Comprehensive Guide to Making a Codicil to Will in Georgia

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A codicil to will in Georgia may be an option if you are looking to make an addition or revision to your will. Learn more here from an attorney.

Author: Paul Black

Paul’s experience as the son of two parents with big health challenges is what led him to the work he does today and gives him first-hand knowledge of the challenges that many caregivers and family members face. After graduation from GSU Law, Paul was chosen from dozens of applicants nationwide as one of three 2010-2011 Borchard Foundation Law & Aging Fellows. Paul has been named as  a SuperLawyers “Rising Star” in the area of Estate Planning and as a member of Georgia’s “Legal Elite” by Georgia Trend magazine. Published on: February 03, 2021. Last updated on: February 16, 2021.

Understanding a Codicil to Will in Georgia

Codicil to Will in Georgia section

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Since unforeseen life changes are common, an update or revision referred to as a codicil to a will in Georgia is entirely typical in the legal world. 

According to Georgia law, a person at least 14 years old can legally write a will. When you consider that, it is apparent that a minor engaged in estate planning will experience many changes over time and must revoke the original signed will or revise the document through the use of codicils to reflect their evolving needs.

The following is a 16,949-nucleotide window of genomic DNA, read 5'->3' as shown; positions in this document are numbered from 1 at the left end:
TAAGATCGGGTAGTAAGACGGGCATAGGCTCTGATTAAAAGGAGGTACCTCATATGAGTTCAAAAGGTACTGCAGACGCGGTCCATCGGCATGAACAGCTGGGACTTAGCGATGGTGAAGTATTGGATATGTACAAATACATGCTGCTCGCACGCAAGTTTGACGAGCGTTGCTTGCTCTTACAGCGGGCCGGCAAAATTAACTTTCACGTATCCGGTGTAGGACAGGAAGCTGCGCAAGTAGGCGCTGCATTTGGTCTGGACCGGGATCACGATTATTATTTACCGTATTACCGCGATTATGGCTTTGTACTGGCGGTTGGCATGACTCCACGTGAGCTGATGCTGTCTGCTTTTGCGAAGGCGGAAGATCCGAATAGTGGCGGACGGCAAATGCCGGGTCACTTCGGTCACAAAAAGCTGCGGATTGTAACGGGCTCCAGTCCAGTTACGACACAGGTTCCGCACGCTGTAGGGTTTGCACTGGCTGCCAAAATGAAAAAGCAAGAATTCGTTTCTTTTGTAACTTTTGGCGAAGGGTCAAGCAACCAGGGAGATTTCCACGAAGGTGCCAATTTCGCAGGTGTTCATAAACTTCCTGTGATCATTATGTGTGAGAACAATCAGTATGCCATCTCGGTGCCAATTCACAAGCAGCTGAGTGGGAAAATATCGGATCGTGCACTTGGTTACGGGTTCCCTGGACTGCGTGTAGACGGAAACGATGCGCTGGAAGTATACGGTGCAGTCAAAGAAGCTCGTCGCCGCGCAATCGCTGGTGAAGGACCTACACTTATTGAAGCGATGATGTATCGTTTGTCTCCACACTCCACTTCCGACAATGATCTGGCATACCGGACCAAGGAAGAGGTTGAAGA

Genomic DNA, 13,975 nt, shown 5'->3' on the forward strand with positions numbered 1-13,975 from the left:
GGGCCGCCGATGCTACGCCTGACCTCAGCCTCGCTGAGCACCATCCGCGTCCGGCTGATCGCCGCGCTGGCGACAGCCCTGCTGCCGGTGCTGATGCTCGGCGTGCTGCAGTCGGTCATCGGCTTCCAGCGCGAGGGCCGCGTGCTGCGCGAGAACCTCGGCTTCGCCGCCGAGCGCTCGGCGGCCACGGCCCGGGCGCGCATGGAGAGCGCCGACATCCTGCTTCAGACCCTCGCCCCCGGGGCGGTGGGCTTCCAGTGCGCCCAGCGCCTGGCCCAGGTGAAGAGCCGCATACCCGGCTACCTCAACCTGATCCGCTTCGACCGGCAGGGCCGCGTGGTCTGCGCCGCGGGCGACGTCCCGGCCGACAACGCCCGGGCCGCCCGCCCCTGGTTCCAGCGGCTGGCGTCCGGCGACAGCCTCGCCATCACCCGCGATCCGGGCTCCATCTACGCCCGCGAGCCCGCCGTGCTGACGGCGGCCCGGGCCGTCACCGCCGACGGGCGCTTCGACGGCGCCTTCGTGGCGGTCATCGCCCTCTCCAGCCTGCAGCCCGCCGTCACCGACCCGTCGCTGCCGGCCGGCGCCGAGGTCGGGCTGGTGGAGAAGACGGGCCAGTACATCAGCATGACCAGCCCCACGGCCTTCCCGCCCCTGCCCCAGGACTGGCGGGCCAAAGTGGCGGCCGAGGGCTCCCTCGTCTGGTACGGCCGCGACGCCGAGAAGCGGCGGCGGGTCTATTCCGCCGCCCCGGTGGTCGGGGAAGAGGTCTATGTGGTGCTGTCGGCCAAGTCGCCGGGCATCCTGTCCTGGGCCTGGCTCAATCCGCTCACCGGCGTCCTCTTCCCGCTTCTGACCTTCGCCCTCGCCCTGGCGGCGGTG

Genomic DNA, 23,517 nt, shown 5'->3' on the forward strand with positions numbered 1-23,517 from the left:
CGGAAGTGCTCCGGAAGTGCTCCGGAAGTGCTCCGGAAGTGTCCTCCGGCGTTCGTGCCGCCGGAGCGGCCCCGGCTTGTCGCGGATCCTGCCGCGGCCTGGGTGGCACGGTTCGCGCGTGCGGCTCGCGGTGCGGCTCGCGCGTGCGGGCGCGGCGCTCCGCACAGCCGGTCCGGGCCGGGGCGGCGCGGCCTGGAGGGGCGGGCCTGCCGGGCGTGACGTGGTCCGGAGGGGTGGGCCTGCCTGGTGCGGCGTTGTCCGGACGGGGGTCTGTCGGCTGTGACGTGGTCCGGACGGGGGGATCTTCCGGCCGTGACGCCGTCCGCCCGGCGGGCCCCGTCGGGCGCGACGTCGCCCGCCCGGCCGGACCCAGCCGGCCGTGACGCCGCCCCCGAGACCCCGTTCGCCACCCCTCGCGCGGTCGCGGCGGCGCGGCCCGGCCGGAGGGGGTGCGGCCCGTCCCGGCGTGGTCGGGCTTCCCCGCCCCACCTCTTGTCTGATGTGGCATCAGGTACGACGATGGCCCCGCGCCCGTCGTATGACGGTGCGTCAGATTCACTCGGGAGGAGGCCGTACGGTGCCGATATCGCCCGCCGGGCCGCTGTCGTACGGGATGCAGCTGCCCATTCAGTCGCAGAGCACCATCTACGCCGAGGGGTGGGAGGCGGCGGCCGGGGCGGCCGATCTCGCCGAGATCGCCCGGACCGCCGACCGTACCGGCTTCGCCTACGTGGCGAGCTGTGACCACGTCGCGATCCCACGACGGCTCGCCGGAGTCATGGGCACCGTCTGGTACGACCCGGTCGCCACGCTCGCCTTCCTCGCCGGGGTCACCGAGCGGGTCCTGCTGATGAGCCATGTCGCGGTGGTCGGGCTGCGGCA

Amendments are necessary actions to keep the will structured and prevent any unforeseen updates or mistakes that weren’t accounted for in the original will. Generally, a codicil works when making small modifications to a living will. It would help if you worked with a legal representative when composing an addendum to ensure that there are no disputes between the two documents.

A skilled attorney from the Law Office of Paul Black considers the significance of keeping a will up-to-date, along with guaranteeing that you have the latest information concerning your recipients and other essential estate matters.

What Is a Codicil to a Will Written in Georgia?

By definition, a codicil to a will written in Georgia is an addition or supplement to a will. A codicil basically either contributes to, removes, or modifies what is currently defined within a will. This legal action does not revoke the will. Instead, it merely alters specifically defined parts of the will and is acceptable in probate court.

In some circumstances, when a substantial codicil is required, it might be more beneficial to meet with legal representation and determine whether a totally new will is a better option or if a codicil is sufficient. A completely new will may be less confusing upon death for each beneficiary. However, codicils are fantastic to make an upgrade that will detail the last wishes you have for your estate.

How to Make a Codicil to a Will in Georgia

How to Make a Codicil to a Will in Georgia

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If it has been a few years since you initially created the original plan for your estate, there may have been some changes in your circumstances, making you wonder how to make a codicil to a will in Georgia. Since the will doesn’t go into effect until the person it pertains to passes away and it clears probate court, you can alter it at any time as long as you are psychologically competent.

A will can be altered by writing a new one or implementing a codicil, which is a composed document that updates an existing will. A codicil in Georgia should be carried out according to the same guidelines that apply to carrying out original wills. You need to include the name and signature of two witnesses for the will to be valid.